Monday, August 22, 2005

Boy Bravado

It’s great to be closing in on 60 and to have a young son. How else could a guy in my demographic tune in so directly to the world of boys? For my son’s twelfth birthday, I drove him and seven other pre-adolescent fellows to a place out in the Mojave foothills called “Mountasia” (just a blistering hop-skip-and jump from Magic Mountain).

Mountasia is a very parent friendly little collection of amusements (go-carts, lasertag, bumper-boats and video games). The food was crap but so what? You didn’t have to shlep everywhere to keep track of scattered children, and the place is too tame to attract the gangs Magic Mountain features.

But back to my point. At the park I drifted away from the kids, so the real interaction was in my van, coming and going. I’m calling what I was subjected to “boy bravado,” and I’m sure you know what that is.

“Dude, did you see Undertaker do a crippler on Big Show last night?” (on WWE, World Wrestling Entertainment, that is).

“Man, he was so in submission!”

“Dude, check that Harley!”


The Harley in question ripped past us, its purposely defeated muffler allowing an ungodly roar to shatter the surrounding atmosphere. The shaded, leathered and booted man who straddled this machine must have seemed iconic to the boys, a WWE demi-god sent down to redeem our sins. My faithful Ford Windstar, vintage 1995, bearing only the virtue of being paid for, seemed diminished then to my passengers. I was repeatedly urged to “book it!”, but, as I told them with attempted humor, you can only book my van when it’s going downhill.

The boy-bravado continued non-stop during every moment of the journey, both there and back. In addition to wrestling and motor-vehicles, it encompassed recollections from the last school year of various boys and girls who had been humiliated in a variety of ways, perhaps by doing something physically clumsy, or saying or doing something stupid that everyone could laugh at. The experience was almost like conducting a focus group on the elements of boy society. I could have written up my observations and sold them to video game producers, making sure they stocked their scenarios with ample mayhem- as if they don’t know about that already.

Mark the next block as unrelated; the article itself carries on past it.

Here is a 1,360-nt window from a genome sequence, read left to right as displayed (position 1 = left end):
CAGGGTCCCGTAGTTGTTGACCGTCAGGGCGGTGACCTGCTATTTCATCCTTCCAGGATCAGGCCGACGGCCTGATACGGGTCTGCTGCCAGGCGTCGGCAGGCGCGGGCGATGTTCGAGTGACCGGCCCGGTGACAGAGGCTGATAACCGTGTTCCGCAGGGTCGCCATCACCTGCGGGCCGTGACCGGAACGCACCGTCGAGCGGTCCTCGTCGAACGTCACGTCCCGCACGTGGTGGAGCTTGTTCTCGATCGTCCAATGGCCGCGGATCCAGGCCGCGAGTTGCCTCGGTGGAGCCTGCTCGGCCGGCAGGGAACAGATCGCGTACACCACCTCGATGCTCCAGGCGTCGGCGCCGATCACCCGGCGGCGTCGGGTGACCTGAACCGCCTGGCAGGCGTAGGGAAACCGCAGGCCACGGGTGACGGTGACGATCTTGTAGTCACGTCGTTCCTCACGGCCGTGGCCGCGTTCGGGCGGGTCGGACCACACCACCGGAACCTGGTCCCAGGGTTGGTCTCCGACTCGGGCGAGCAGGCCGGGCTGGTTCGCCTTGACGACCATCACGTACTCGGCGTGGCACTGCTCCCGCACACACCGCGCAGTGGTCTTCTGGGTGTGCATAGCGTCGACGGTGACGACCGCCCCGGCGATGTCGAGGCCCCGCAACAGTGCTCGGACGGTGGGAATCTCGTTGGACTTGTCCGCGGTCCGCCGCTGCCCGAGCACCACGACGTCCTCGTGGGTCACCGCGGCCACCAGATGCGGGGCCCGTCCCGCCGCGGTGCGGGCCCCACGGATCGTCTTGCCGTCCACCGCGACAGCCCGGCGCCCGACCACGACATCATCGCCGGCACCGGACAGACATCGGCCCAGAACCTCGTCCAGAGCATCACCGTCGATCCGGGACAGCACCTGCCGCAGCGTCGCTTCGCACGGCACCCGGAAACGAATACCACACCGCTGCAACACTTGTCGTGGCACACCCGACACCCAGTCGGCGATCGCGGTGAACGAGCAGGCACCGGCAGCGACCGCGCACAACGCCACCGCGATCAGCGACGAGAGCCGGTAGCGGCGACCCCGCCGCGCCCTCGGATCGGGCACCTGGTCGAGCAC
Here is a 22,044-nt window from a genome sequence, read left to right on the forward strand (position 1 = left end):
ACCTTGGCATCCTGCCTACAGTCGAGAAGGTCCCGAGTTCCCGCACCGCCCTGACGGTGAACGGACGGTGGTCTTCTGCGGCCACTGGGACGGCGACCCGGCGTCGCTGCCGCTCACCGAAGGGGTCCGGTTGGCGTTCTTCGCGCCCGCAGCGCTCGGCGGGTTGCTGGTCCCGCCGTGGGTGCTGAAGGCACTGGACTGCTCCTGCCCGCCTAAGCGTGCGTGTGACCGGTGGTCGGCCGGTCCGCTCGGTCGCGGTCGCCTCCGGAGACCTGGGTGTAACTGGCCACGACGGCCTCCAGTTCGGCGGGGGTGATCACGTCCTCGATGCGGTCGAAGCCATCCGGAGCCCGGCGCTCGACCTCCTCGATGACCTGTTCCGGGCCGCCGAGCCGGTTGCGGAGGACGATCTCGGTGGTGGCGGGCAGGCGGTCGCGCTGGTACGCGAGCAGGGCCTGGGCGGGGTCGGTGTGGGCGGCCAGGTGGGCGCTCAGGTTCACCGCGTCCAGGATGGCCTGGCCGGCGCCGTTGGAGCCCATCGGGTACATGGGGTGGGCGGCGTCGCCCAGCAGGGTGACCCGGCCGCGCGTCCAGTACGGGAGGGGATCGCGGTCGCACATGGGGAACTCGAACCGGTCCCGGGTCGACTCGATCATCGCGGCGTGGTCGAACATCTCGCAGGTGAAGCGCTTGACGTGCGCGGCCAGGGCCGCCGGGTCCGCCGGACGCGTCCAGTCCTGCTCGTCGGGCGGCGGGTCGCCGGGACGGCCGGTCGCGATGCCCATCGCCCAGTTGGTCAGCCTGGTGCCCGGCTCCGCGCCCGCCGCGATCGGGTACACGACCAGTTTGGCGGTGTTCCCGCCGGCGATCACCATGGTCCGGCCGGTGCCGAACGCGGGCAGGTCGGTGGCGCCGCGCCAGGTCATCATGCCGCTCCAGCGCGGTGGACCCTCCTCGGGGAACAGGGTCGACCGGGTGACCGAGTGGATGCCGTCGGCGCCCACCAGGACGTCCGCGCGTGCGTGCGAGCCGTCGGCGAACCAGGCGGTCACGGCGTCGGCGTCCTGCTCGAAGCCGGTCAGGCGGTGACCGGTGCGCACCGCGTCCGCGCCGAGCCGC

It brought me back to the cruelty of my middle-school years, both my own and others'.  Is it so different in the adult world?  News sources commonly express the doings of our culture in a male language of conquest and submission.  You can translate these expressions into imaginary boy-bravado conversations. Thus, from this morning’s L.A.Times Calendar section:

“Dude! Did you see that '40 Year Old Virgin’ kicked ‘Red Eye’ down to second place?”

“Shit, ‘Eye’ made a measely $16.5 million!”

“Wait, dudes! ‘Penguin’ is kicking ass for the long term box-office!”

From the Business section:

“Dude, Google is selling another 14 million shares!”

“Oh, dude, they’re going to take in about FOUR BILLION!”

“Shit, dude, they have a MASSIVE acquisition plan!”

“Oh yeah, dude! They’re going to wire up half the United States with Wi-Fi!”

It’s a bit obvious how boy-bravado infuses the front page, with its group upon group struggles, its crime and pain, but, and yes, here it comes, the obligatory gibe at President Bush, has not the President employed boy bravado as the primary vehicle in selling his foreign policies? We had our asses kicked on 9/11, so we have to KICK SOME ASS RIGHT NOW!  What choice does he have, though?  I get tired at my high school at the periodic exhortations to beat our rival school, because, you know, who cares?,  but I accept this adult inspired rivalry as one of the few ways to achieve adolescent solidarity: our group at war against that group over there!  I'm not in a position to criticize it, anyway.  As a debate coach I'm forever haranging my debaters about beating this or that team.   What are ya' gonna' do?  I guess I belong in the boy bravado arena.